In my current role as director of policy engagement, I bring the unique perspective of African women to the table as regional economic blocs and institutions including the African Union determine the future of conservation. Championing gender inclusivity at this level provides new opportunities for sustainable development to break the barriers women across the continent have faced for so many years. It is also reinvigorating biodiversity protection as we know it, setting up African people, wildlife, and wild lands for a bright future.
Want to learn more about gender inclusivity in conservation? Listen to this podcast featuring Fiesta and AWF's Senior Law Enforcement Manager Didi Wamukoya as they speak with the Africa Grantmaker's Affinity Group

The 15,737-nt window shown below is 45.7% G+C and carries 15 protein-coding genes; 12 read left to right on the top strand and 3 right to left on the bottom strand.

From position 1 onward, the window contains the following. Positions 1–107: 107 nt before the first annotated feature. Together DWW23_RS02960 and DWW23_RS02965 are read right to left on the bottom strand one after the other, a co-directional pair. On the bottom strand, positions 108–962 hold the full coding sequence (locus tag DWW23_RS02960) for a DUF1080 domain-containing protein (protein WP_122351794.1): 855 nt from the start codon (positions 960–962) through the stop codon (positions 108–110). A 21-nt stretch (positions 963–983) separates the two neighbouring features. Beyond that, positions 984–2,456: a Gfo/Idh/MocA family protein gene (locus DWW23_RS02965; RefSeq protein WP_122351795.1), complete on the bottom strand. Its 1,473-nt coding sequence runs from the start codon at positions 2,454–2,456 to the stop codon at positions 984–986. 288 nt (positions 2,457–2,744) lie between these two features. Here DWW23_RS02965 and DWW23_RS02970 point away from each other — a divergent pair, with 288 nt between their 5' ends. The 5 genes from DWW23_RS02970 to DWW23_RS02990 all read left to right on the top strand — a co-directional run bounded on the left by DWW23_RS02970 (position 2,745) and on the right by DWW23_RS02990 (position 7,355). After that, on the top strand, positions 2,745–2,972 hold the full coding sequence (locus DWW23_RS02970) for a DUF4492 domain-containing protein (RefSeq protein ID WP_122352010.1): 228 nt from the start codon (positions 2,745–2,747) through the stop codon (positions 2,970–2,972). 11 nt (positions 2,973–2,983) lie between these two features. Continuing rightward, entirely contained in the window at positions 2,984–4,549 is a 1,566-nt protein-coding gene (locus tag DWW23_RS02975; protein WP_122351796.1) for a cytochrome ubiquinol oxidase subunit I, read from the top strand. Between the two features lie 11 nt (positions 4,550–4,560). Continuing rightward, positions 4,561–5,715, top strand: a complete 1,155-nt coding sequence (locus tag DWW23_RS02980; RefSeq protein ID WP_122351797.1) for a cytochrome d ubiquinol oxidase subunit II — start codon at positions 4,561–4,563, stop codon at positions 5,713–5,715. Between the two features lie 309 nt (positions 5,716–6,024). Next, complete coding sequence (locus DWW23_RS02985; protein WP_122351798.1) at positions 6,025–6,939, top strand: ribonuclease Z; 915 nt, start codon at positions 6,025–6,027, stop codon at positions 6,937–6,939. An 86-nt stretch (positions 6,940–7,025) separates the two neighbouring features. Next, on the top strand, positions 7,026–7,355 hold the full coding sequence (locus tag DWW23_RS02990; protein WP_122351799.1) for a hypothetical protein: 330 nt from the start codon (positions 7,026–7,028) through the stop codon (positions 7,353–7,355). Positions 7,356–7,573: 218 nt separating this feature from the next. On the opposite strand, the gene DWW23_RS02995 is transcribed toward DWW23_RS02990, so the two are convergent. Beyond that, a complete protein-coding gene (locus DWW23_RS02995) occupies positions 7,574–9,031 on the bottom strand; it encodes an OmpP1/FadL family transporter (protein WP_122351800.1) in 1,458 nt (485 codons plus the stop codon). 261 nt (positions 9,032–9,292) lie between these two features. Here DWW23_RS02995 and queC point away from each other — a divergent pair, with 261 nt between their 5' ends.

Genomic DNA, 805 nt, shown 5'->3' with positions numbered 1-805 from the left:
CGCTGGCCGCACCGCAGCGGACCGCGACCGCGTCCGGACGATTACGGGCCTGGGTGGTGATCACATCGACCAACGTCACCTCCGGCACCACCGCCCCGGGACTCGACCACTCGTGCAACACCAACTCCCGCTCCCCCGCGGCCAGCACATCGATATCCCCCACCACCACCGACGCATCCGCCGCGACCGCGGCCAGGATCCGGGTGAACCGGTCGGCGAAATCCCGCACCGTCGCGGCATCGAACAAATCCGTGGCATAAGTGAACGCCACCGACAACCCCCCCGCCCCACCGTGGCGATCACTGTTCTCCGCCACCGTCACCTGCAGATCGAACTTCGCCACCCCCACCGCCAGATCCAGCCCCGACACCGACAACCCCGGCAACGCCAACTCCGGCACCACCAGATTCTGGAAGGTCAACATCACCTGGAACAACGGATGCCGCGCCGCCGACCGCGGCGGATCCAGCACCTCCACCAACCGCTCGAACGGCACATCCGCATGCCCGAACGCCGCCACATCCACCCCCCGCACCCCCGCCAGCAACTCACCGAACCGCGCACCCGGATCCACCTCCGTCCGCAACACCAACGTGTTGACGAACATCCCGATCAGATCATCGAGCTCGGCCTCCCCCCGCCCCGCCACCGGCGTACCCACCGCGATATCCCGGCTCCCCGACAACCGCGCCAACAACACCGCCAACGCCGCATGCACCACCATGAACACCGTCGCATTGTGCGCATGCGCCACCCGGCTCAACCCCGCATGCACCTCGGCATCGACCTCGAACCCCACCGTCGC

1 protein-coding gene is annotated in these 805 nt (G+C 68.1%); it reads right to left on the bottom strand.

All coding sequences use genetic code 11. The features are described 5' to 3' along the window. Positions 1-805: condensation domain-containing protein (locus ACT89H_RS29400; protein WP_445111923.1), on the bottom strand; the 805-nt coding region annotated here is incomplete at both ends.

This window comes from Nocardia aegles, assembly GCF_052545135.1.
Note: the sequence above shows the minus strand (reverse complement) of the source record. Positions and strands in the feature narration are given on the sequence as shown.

Growing up in the Equitoria region of South Sudan, a land once abundant in wildlife before civil war, the seeds for a career in wildlife were planted early. Fiesta began her career with African Wildlife Foundation in 1999 as an intern until being hired full time as a Landscape Conservation Officer. Fiesta spent several years directing AWF’s Samburu Heartland and later moved on to direct AWF’s program in the Kilimanjaro Heartland before moving on to oversee all of AWF’s program implementation activities for Kenya. Fiesta holds an M.S. in wildlife conservation and management from University of Reading, UK.
AWF Blogs bring you to the critical landscapes we work in, where conservation benefits both wildlife and people alike. The blogs are written by our staff - men and women who have dedicated their lives to Africa's wildlife, people and wild lands.